We spent Saturday with six other handlers and their dogs, listening to twenty-three year old Anthony Clarke tell us how to improve our handling. This young man has been in the sport for eighteen years. Yup, he got his first dog and started doing agility when he was five. Saw dog agility on the TV and said “I want to do that.” Having parents who were dog trainers didn’t hurt, and he’s a natural athlete having played professional football (that’s soccer this side of the Atlantic) as young teenager. He’s also a good teacher. Thoroughly engaging too, or I might have remembered to pull my camera out at some point in the day to record him coaching a bunch of women (with one or two exceptions) at least twice his age. He certainly could have been my grown son, grandson were I from a tribe of early-reproducers.
Anthony would set up a course, we’d walk it and run it as though at a trial or run-thrus – the best way we could figure out; then he’d bring us all into the ring and talk about the handling decisions we’d made and how they impacted our dogs. Then we’d walk the course again to practice some of the “moves” he’d suggested, and then each of us ran it again with our dog and got Anthony’s attention to help us correct places that were not working so well for us. And then he’d gently say, “And now, go do it from the beginning.” And it always worked better that time. The word on the street was that he would run us to death, so I was prepared to gasp, but it wasn’t that bad. Though my left hamstring might say otherwise, I’m alternating hot and cold as I write this.
For me one big message was about taking my time in certain places. I was not much of a runner when Chico and I started this sport, and he was a younger dog, so (I realize) I am left with the feeling that I always need to run as fast as I can, and that really isn’t true now. I’m faster and more skilled at getting to the right place, and Chico can work at a little more distance from me now. Plus there’s this whole, he’s not always motivated and engaged at trials thing, that slows him down. Maybe it is happening because I have been unclear on course at trials. That run back in July that was so good was all about connection, I even wrote about the amazing and continuous connection (read that here).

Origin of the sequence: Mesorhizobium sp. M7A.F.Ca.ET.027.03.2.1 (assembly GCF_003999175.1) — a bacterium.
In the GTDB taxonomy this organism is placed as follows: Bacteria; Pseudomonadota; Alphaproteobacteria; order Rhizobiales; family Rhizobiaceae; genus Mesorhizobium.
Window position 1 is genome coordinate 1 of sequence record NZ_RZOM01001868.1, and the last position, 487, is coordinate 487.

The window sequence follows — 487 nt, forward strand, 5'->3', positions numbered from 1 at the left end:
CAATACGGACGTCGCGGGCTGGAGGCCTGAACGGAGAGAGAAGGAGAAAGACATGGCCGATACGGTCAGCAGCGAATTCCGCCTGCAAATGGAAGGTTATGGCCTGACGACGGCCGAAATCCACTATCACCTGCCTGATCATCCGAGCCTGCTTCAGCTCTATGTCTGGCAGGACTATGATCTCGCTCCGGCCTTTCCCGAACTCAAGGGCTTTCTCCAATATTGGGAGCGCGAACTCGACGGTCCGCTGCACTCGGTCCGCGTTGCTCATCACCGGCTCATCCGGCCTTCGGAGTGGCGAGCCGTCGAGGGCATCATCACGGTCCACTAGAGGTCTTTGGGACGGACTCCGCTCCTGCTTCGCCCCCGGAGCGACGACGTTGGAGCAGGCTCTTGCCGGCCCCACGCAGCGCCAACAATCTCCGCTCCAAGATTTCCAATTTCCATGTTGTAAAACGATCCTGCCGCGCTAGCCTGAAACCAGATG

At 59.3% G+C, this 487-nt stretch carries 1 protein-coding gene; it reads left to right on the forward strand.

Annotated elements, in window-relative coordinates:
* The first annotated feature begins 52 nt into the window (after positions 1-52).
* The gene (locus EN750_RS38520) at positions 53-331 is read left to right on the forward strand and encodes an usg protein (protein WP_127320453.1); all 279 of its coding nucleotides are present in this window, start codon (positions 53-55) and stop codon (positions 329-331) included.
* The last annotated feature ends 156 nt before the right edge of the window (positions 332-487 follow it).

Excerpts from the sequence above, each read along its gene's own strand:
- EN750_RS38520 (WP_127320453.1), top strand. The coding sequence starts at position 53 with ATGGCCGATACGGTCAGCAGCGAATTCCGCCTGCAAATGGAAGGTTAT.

Anthony also pointed out something that I’m sure I have been told before, but wasn’t able to learn at the time I was told it: when the dog comes out of a tunnel, they can’t see super well for a fraction of a second, so making sure the handler has eye contact with the dog or making some sound to let the dog know where she is, keeps the dog from slowing down and looking around to figure out where to go. A moment of eye contact allows you to direct the dog better. “Connect and redirect” was Anthony’s phrase.
Another interesting this was, maybe because it is printed on my checks that way, I became Anne for the day. I’m usually Annie unless I am using my photo ID for something. It was different. Made the whole thing feel more like primary and middle school, when I was Anne for a while before a teenage reversion to my childhood nickname of Annie. What that has to do with Chico, I can’t say, but what’s a blog for but musing in public?
Here’s a picture of Chico, just to pretty up this post.
His face isn’t quite that white, the contrast between sun and shade makes the cheap camera over expose that part of the image. Or I am in deep denial.